Letter to Zeke: Twenty-Four and Twenty-Five Months

January 8th, 2010 by Rainey

Dear Zeke,

So…you’re two!  And almost a month…because when you turned two we were smack dab in the middle of Advent, then Christmas came.   Then New Year’s…and then Epiphany…oh, who am I kidding.  Our lives never slow down.  The fact that you just turned two is another reminder of that truth.

Before you turned two we had a wonderful Thanksgiving with your Grammy and Grandpa in Hopewell.  We spent time with Wade and Mark and Uncle Tony.  Your Grammy gave you baths and put you to bed each night and Mema’s.  We went to a veritable family reunion over at some of your Daddy’s cousin’s house for Thanksgiving dinner…it was a busy time.

In related news, your daddy herniated a disc in his back.  Or a disc in his back became herniated.  I  shouldn’t make it sound like your daddy did anything intentional that made that happen.  But almost immediately after running the marathon he basically had to give up running for a few months.  This has not been easy.  He was in a great deal of pain, depressed because he couldn’t run, upset because he couldn’t bend down to pick you up, bummed out in general…it wasn’t much fun for any of us.

The other night on the way home from daycare I said something offhanded about my back hurting.  You said, “No, Mommy.  Back no hurt.  Daddy’s back hurt.”  So now I am officially not allowed to have back pain.  That is solely a daddy thing.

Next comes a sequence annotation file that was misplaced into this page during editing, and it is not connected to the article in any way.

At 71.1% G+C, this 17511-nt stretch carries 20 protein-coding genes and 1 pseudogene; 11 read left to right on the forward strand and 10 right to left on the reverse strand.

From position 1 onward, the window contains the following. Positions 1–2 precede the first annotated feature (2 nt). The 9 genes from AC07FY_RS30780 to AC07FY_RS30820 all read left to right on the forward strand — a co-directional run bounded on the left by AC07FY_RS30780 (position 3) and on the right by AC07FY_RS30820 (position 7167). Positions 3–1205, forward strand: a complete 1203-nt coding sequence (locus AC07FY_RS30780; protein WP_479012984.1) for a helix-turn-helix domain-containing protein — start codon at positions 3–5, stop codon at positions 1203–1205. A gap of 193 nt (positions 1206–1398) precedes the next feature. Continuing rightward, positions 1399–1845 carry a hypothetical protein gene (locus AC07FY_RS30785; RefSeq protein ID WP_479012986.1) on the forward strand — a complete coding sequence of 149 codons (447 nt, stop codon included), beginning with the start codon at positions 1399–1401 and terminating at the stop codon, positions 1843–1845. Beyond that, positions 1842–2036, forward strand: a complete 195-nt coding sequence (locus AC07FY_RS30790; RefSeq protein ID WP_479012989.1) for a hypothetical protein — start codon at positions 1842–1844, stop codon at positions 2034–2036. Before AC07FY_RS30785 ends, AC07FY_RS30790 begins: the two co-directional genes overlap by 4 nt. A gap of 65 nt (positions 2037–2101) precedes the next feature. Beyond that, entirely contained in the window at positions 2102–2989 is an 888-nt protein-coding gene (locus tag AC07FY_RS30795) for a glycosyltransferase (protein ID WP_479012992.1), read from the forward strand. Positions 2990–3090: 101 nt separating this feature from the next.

The general sturm und drang of herniated disc, early morning P.T. appointments, steroids and anti-inflammatories, and a neurosurgeon appt, all added up to a sort of “eh” Advent season here in the Whitesides home.

Added to that mix, you decided to sort of stop sleeping again for a while.  Just as a final hurrah before entering year two full blast, I suppose.

Your birthday party was lovely.  We had an alligator theme, decorated with all of your personal alligators from “the collection.”  We had an alligator decorated cake and had fun with Nana and Papa, Aunt Katie, the Lewis’, Your Buddy George and Miss Peggy, and Nanny Marley and her family.  It was a low key, drop in for half an hour type of event.  Which was really perfect for you.  You opened the gifts I had specifically requested that no one buy you and then stayed with Nana and Katie while Mommy and Daddy went to Megan’s surprise birthday party that night.  You fell asleep in Nana’s lap before the second book was finished at bedtime. Sometimes you tell us that it is your birthday again.  I think you are angling for cake.  But maybe you are just remembering a really good day.

After that, we sort of puttered through a week until Christmas, doing our normal church activities.  We had a big snowstorm the weekend we had hoped to celebrate Christmas with Grammy and Grandpa, Uncle Tony and Uncle Rusty.  Because Rusty had flown in that day from California, he decided twenty or so inches of snow was not going to stop him.  So they made a SIX HOUR trip from Richmond to come see us.  We waited with bated breath to see if they would make it, taking breaks to go sled riding.  And then celebrated with a big dinner and gifts.

After that, Christmas actually seemed a bit anticlimatic!  We spent the couple hours between Christmas Eve services at the Robertson’s again this year.  Which was wonderful.  Then we put some carrots out for the reindeer, talked about baby Jesus.  As we told the story and got to the wise men, you began singing Twinkle, Twinkle.  Which was just about the cutest thing ever.  We began singing along and you quickly stopped and said, “No Mommy!  No Daddy!  No singing!  Isaac singing!”  And then continued with the song as we muffled the laughter at your outburst.